2013 2017
DNB Ahold
Concertgebouw Concertgebouw
ABN Amro Schiphol
Aegon NV FrieslandCampina
Concertgebouw Fonds Philips
Philips Rabobank Groep
Heineken NV Vopak

Organisations like employers’ organisation VNO-NCW, the Concertgebouw concert hall and airline KLM seem to occupy a pretty stable position at the centre of the network. VNO-NCW has a huge non-executive board with representatives from a wide range of industries. The Concertgebouw has been described years ago as the living room of the [Dutch] elite.

Aside from these stable elements, there are substantial differences between the two rankings. The rank correlation is only 0.33 and not statistically significant. This may be due to differences in the way the datasets were created; the small size of the overlap between them (only 34 organisations) and other data quality issues.

On the other hand, some changes in the ranking appear to reflect genuine changes in the position firms occupy. Two examples:

  • One of the fastest risers is Ahold. Ahold merged with Belgian retailer Delhaize in 2016. It would seem plausible that this has strengthened their position in the corporate network.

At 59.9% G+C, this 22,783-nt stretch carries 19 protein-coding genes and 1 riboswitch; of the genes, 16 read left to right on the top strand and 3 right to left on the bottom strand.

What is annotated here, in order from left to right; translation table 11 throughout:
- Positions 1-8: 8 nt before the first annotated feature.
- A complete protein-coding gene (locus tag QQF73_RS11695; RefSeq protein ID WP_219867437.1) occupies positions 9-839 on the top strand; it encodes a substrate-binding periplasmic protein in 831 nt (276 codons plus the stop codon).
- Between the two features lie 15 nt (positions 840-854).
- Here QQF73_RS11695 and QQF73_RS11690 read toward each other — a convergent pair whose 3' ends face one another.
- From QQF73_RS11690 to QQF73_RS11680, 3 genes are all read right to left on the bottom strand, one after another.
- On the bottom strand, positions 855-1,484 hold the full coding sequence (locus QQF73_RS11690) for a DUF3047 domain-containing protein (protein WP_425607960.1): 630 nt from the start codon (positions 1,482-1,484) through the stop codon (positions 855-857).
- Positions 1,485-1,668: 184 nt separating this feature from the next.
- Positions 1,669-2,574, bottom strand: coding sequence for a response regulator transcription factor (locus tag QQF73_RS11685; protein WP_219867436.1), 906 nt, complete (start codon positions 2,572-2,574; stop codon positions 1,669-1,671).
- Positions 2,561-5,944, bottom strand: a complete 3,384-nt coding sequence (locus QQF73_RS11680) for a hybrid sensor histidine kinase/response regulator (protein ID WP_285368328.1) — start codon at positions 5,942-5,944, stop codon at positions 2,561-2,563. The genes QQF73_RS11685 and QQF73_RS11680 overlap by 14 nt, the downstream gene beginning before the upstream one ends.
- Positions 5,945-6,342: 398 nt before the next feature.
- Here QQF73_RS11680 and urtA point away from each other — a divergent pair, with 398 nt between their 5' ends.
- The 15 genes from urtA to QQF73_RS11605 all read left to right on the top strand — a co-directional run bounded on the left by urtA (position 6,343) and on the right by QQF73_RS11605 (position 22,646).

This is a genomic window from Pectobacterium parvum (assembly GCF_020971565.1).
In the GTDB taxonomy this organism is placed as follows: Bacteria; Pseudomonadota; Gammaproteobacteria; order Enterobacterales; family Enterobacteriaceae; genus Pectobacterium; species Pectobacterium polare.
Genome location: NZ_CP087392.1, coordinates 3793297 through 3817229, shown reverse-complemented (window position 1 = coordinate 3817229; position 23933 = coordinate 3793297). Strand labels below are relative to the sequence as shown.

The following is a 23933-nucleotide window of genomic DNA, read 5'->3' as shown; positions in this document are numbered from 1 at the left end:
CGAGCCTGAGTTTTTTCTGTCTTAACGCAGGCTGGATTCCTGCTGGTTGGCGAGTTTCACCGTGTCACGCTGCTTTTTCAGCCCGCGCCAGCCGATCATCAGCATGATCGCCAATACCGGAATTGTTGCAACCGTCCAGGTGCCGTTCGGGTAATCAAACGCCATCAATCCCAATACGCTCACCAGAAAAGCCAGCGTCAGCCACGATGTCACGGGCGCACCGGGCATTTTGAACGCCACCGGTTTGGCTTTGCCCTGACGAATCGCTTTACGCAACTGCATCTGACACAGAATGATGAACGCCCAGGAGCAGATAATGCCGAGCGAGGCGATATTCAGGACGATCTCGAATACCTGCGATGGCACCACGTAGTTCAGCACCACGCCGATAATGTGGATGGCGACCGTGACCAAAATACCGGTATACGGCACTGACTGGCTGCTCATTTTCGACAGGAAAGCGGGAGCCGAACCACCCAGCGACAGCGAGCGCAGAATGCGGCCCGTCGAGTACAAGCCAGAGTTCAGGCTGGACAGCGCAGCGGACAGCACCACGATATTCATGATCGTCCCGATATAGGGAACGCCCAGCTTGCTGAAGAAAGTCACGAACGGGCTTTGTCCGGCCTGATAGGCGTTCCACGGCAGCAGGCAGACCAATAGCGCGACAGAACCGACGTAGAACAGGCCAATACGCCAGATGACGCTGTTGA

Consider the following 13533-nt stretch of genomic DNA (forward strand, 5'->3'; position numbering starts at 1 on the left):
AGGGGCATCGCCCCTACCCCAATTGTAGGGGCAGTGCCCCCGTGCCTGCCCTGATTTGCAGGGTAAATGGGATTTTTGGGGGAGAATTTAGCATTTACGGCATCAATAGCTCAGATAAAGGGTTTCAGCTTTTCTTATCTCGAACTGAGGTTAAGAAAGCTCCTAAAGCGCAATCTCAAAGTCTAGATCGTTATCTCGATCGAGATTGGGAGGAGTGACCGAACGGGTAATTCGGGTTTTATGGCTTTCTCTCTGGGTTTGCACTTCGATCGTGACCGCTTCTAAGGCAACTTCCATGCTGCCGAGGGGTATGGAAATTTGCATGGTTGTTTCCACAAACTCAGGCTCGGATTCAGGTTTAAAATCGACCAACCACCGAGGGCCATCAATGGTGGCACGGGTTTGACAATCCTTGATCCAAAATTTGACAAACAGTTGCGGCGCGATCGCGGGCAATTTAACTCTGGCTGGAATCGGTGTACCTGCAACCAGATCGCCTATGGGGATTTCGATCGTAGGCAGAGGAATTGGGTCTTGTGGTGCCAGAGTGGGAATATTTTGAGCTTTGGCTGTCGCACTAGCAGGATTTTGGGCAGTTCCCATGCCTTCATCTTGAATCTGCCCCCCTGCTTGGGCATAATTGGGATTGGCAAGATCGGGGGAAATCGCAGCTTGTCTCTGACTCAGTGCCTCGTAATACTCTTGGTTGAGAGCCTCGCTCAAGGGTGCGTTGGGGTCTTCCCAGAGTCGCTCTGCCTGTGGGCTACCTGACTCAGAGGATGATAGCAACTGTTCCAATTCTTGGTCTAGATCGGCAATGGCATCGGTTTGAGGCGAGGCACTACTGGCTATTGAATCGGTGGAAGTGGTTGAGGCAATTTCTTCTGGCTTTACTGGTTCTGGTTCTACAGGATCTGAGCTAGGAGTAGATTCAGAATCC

• ABN Amro disappeared from the top 10. The bank used to have a board with well-connected members like Gerrit Zalm and Joop Wijn (both have gone through the revolving door between government and the corporate world), Peter Wakkie and Marjan Oudeman (one of the most influential Dutch women according to various rankings). In 2015, chairman Wakkie stepped down over a commotion caused by excessive executive board remunerations (the bank was still state-owned after having been bailed out with public money in 2008). Subsequently, Oudeman, Zalm and Wijn also left the bank, for reasons partly related to its upcoming flotation. It appears the current board has a lower profile.

This type of analyses could benefit enormously from having a larger dataset available. This is yet another reason why the Dutch Company Register should be opened up as open data: this will allow for better understanding of the networks of corporate control.

Method and data

Both de Volkskrant (2013, 2014) and NRC Handelsblad (2017) have published visualisations of the Dutch (corporate) elite and their board memberships. Note that these board memberships not only include companies, but also employers’ organisations, cultural institutions and other types of organisations the collectors of the data deemed relevant for analysing corporate elite networks.